• The Quarterly Journal of Experimental Psychology A 06/2007; 33(4):507-522.
  • [show abstract] [hide abstract]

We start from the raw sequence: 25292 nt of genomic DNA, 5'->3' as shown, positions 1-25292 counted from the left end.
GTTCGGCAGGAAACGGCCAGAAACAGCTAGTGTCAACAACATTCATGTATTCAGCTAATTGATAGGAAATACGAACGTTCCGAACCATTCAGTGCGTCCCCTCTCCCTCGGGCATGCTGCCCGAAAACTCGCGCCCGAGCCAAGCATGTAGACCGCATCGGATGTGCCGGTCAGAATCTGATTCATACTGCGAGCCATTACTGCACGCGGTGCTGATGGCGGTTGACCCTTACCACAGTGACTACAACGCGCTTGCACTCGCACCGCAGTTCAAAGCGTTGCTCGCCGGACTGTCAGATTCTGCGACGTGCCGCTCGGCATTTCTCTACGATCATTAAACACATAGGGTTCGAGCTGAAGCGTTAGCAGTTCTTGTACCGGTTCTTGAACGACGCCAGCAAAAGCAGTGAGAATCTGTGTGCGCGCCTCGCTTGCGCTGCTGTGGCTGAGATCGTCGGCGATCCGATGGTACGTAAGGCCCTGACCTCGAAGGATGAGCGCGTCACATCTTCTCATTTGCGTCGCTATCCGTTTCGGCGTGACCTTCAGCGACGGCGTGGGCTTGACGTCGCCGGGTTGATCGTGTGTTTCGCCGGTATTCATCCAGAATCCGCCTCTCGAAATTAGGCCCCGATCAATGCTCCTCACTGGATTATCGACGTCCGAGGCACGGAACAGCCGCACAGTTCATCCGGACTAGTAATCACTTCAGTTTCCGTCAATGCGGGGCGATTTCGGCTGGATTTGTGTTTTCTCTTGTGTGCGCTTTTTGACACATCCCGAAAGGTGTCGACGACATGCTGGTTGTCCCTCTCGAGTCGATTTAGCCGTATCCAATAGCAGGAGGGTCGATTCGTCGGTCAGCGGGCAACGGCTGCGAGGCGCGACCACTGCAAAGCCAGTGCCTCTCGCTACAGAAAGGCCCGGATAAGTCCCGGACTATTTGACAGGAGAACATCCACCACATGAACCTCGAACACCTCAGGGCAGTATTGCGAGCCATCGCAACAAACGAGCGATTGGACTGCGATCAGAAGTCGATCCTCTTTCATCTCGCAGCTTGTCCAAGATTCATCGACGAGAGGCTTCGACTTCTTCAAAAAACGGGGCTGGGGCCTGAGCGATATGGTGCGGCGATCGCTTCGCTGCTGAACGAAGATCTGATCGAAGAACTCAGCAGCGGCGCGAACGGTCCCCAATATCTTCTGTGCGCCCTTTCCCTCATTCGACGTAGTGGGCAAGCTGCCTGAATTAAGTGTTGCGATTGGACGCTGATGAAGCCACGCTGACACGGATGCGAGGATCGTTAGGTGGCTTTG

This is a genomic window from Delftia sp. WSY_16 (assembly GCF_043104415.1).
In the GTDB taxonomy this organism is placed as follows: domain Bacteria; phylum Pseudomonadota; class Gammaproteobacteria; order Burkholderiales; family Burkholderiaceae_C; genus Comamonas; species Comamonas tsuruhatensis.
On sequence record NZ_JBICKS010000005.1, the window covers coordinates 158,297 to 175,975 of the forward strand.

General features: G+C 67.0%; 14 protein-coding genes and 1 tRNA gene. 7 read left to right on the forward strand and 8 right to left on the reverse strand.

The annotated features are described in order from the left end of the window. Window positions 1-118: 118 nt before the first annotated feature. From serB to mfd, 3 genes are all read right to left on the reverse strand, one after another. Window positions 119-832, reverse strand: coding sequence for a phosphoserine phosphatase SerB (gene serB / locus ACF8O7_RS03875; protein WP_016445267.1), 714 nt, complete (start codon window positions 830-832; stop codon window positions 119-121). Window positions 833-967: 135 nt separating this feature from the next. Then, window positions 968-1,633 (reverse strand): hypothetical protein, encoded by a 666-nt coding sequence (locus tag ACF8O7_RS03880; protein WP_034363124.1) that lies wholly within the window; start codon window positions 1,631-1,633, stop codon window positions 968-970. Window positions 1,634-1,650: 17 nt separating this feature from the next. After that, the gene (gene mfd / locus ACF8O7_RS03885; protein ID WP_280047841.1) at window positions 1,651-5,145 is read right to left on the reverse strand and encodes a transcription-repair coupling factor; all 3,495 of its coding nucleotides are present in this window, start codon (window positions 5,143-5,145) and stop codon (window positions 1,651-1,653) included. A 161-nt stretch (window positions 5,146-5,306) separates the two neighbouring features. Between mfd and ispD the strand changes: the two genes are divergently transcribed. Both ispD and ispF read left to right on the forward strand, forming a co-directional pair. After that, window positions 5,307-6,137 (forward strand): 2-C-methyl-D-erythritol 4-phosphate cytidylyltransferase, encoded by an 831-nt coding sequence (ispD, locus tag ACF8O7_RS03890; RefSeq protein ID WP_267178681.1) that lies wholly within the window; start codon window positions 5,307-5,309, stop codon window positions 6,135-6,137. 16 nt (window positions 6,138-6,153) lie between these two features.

ABSTRACT: Cheng and Holyoak's abstract permission schema version of Wason's selection task and the standard abstract version of the task were examined in two experiments, each a factorial design with type of problem (permission vs. standard), presence or absence of a checking context, explicit or implicit negatives on the not-p and not-q cards, and presence or absence of a rule clarification statement as factors. The original permission problem violation-type instruction was employed in Experiment 1, and Margolis's not-p and not-q violation instruction (Griggs & Jackson, 1990) was used in Experiment 2. Subjects were 640 university undergraduates, with each subject solving only one problem. The major findings for permission tasks were: (1) facilitation for the abstract permission version was replicated but found to be dependent upon the presence of explicit negatives on the not-p and not-q cards; and (2) this facilitation was enhanced by the Margolis not-p and not-q instruction. Per Girotto, Mazzocco, and Cherubini (1992), these findings and the observed error patterns are consistent with pragmatic schema theory. The major findings for the standard version of the task were: (1) none of the factors significantly impacted proportion correct [performance was poor, 10% correct in 15 of 16 conditions] and (2) the number of not-p & not-q incorrect selections was increased significantly for the not-p and not-q instruction. These results are discussed in terms of Manktelow and Over's argument that the standard abstract task and the permission schema version are actually different problems.